Chimpanzees around the world are to be given access to video-conferencing equipment to see if they use it to communicate with one another. The experiment, which is backed by musician Peter Gabriel, aims to study how apes embrace social technology and will analyse the ways their online communication techniques compare with humans.
The experiment is due to begin next spring, with the initial focus being a troupe of chimpanzees living at Monkey World – a 65-acre rescue centre in Dorset. Once the apes have grown used to the equipment, the experiment will be extended to the African jungle, where chimpanzees released from the same rescue centre will be reunited with their old friends via video links.
The hope is that the apes will recognise each other and communicate via the equipment, which will be embedded in trees or behind clear glass to protect it from chimp-related damage. The whole project will then be turned into two documentary films made in conjunction with west London's private Latymer Upper School, which Gabriel's son Isaac attends.
The long-term plan is to extend the project to chimpanzee troupes around the world and eventually to other animal species – including dolphins and elephants. Once it is established how the creatures use the equipment to communicate with each other, the technology will then be adapted to try and allow humans to communicate with animals more effectively.
"The idea is to extend a big video network that already exists in labs at Massachusetts Institute of Technology so that different species including our own have a chance to communicate," Gabriel told the Sunday Times. "I am absolutely certain the monkeys will use the video cameras in Monkey World to communicate with each other. I am also interested in how they would use the internet to communicate," he added.
Gabriel is working on the project alongside scientists, technology pioneers such as Vint Cerf – one of the engineers who developed the internet – and the Massachusetts Institute of Technology professor Neil Gershenfeld. It is not the first time he has been involved in scientific research involving apes.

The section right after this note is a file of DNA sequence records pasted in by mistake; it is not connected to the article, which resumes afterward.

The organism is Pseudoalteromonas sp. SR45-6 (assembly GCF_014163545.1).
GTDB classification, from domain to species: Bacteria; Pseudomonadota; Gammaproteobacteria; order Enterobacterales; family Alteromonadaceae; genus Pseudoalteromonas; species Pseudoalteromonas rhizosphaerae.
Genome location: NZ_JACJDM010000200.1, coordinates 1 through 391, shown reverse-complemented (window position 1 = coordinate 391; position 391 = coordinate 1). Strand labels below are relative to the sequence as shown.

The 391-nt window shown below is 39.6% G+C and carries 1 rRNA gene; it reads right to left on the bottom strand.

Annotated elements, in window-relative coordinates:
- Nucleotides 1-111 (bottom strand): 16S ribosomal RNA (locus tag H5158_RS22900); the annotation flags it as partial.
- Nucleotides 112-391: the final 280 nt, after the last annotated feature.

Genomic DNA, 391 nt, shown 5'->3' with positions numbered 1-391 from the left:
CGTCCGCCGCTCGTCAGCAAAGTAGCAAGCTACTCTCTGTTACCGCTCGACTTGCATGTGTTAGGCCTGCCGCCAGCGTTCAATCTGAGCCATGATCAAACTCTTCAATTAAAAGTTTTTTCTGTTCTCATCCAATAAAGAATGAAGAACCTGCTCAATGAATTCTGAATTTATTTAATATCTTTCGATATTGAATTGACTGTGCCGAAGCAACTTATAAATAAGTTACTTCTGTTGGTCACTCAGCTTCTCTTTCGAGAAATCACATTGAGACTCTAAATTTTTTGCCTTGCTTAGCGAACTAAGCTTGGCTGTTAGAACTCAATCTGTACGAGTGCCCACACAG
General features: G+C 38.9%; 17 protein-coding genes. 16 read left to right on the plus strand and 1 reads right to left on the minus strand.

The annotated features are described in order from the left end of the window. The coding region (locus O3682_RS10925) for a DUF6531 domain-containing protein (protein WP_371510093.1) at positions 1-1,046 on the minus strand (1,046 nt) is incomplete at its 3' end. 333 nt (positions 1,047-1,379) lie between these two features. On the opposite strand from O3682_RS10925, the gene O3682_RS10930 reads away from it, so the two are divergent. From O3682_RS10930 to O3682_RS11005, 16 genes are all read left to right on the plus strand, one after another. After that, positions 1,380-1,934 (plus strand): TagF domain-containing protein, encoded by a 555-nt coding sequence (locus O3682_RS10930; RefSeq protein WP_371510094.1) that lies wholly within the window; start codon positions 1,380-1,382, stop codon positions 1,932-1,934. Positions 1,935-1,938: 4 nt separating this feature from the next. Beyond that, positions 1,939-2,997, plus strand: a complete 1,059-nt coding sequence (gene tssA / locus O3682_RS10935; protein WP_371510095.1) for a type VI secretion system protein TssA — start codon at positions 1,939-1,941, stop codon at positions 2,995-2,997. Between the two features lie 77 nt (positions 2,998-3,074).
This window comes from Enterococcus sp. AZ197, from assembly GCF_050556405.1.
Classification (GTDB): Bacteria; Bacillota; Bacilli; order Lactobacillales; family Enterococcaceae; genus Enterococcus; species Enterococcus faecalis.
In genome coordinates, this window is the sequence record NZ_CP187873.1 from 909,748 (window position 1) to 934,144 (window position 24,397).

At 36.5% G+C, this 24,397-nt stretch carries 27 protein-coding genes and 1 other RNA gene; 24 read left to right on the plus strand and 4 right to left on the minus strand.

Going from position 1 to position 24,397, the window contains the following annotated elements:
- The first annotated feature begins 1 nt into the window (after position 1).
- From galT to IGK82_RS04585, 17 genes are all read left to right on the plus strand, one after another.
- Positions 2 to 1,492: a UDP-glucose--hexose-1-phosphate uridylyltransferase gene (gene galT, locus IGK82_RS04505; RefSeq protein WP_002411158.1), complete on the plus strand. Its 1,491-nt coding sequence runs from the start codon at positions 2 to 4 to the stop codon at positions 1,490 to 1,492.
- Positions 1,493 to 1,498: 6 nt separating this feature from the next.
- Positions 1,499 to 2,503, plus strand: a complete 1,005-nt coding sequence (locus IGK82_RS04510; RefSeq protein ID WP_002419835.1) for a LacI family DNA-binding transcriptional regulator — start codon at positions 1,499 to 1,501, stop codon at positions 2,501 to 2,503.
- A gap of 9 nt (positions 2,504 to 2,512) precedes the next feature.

The musician previously worked on a similar experiment with primatologist Sue Savage-Rumbaugh at a research centre in Atlanta, USA. In that experiment, he spent weeks trying to make music with bonobos, watching how they gradually changed their approach to the keyboard from bashing at notes with their fist, to delicately tapping individual keys to produce a more musical sound.
Apes, Gabriel said, "are more adept at understanding our language than we are theirs". "I asked the bonobos to play. They were exploring the keyboard. I asked them to try with two fingers. I really felt I was sitting there with our evolutionary forefathers," he added.
Earlier this year scientists analysing the habits of chimpanzees released new research suggesting apes now have nearly all the mental capabilities required to cook food. They analysed whether the chimps preferred hot or cold food and whether they had the patience to wait until raw food was cooked. The apes passed all the tests with flying colours, BBC News reported.
The only evolutionary trait now missing was the ability to control fire, scientists from Harvard University said – but even in humans this skill developed relatively late. Research suggests humans started producing cooked food shortly after learning how to control fire.